How battle against polio was won in Uttar Pradesh

How battle against polio was won in Uttar PradeshMeerut, Jan 24 - From 26 cases of polio in 2009 to none align="left"last year, Meerut district is a mirror of the cheering development taking place in polio-endemic Uttar Pradesh.

And a key role played in this success story is by the influencers or volunteers who go from house to house to overcome initial resistance, especially in Muslim-dominated areas, to the polio vaccine.

Influencers could be local religious leaders, doctors, sometimes even quacks, teachers, ration dealers who have been roped in by the authorities in the state to popularise the polio immunization programme.

They were enrolled in the polio immunisation programme four to five years ago realising the resistance to polio vaccine from the minority community in some districts of Uttar Pradesh, including Meerut. These influencers play a key link between the authorities and the beneficiary.

Although it was not an easy task for them to convince people to get their children immunised, they took up the challenge and have proved successful in bringing a majority of the children to polio booths. The polio infection in Meerut was down to zero last year against 26 cases in 2009.

Uttar Pradesh and Bihar are two polio-endemic states in the country. Polio is a crippling disease that affects children under five.

"Some years back there was so much resistance to polio vaccine that once I received life threats from a family. But now there has been so much progress that people themselves bring their children for polio immunisation," Shahabuddin Delhiwale, an influencer in the Zakir Colony area, told IANS.

The influencers are not paid by the authorities and they volunteer their services. Some of them even organise polio drop booths at their homes or shops and distribute goodies to attract children.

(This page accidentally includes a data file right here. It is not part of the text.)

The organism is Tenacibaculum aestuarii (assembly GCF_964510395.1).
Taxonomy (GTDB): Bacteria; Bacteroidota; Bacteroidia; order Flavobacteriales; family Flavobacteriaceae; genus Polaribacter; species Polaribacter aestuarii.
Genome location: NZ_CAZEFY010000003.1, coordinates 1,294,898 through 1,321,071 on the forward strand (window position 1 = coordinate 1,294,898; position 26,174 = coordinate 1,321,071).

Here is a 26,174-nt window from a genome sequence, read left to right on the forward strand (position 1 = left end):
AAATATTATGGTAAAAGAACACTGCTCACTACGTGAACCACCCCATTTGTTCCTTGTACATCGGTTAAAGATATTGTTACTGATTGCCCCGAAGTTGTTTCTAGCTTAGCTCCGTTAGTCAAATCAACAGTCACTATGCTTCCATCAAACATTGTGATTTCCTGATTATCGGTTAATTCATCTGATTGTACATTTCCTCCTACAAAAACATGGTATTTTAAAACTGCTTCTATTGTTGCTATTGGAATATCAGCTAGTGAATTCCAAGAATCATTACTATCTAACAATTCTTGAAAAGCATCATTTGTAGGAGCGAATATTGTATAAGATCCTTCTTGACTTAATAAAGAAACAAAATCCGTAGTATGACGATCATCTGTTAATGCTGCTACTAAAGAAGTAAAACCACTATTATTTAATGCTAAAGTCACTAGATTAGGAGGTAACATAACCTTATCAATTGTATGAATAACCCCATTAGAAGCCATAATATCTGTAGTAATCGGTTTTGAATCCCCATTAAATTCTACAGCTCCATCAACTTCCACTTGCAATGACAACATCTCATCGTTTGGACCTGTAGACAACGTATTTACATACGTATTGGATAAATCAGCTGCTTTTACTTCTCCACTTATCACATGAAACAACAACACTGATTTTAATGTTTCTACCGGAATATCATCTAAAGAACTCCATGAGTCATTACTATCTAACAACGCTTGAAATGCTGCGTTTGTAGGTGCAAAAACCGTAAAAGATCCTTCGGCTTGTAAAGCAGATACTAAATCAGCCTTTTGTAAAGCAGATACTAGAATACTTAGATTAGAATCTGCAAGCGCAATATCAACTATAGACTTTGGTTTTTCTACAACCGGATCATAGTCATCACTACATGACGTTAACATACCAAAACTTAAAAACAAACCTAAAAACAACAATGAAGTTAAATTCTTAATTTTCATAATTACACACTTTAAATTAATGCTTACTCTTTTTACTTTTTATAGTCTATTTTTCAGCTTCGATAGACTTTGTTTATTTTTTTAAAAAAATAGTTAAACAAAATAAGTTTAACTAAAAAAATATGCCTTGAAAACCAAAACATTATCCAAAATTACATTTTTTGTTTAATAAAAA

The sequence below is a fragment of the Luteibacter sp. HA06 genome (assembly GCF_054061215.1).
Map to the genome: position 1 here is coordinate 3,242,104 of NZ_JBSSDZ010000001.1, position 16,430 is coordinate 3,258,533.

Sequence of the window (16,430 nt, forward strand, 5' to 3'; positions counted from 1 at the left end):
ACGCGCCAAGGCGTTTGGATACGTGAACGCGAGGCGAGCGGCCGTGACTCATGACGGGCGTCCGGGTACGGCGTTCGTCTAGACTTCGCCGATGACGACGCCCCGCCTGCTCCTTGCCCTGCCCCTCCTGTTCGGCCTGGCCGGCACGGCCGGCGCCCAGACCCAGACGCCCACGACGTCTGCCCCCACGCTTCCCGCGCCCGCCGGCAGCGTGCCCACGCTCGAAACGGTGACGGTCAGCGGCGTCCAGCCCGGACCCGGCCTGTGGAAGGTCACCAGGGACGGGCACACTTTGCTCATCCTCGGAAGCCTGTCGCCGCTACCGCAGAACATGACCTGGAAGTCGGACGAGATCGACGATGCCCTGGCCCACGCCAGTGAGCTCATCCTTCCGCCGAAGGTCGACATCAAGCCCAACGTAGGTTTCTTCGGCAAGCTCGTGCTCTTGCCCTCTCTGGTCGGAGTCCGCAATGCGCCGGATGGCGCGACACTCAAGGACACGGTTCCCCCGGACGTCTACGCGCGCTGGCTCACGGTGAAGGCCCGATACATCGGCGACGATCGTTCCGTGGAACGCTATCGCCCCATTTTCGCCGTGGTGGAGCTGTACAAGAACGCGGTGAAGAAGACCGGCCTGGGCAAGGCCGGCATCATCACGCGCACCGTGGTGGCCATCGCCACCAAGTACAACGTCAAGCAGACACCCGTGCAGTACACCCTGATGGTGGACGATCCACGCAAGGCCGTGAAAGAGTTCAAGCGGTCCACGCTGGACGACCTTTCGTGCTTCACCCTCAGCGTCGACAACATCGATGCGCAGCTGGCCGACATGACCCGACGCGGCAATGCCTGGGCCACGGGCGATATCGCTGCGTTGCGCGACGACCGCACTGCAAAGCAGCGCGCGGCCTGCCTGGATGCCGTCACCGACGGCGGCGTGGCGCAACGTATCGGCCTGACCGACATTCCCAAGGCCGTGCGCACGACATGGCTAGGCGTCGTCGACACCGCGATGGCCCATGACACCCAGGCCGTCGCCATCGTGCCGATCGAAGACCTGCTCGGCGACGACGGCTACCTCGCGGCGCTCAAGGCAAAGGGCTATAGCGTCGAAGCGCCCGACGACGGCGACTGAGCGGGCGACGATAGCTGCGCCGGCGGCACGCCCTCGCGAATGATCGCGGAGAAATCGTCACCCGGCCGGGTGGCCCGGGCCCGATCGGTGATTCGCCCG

"Earlier people used to shut the door on our faces and many a time we were abused for asking them to immunise their children. But that did not affect us and we regularly kept visiting them, briefing about the benefits of immunisation. Things have improved a lot now and the same people now respect us and come to us with all their problems," said Razia Khatun, a community mobiliser.

According to Unicef, these influencers have played a key role in bringing down the rate of infection from 602 cases in 2009 to 10 cases last year in Uttar Pradesh. The state has not reported any P1 cases of polio last year. P1 is the more virulent polio virus than P3.

"There were some misconceptions in society, especially among Muslims, that the polio vaccine will make their child impotent. Despite trying very hard to convince them that the vaccine is very safe and there are no side effects, we were not able to immunize all the children here. We then decided to take help of people from the same community who can influence them and it worked wonders," said Govind Singh, sub-regional coordinator, Unicef, Social Mobilisation Network (SMNet).

India along with Pakistan, Afghanistan and Nigeria are four polio-endemic countries in the world.

There are two types of polio virus - P1 and P 3 - prevalent in India. The transmission of most dangerous P1, which caused 95 percent of polio in India till 2006, was at record low level in 2010. Uttar Pradesh, the most endemic state and the epicenter of most polio outbreaks in the country, has not reported any P1 since November 2009. (IANS)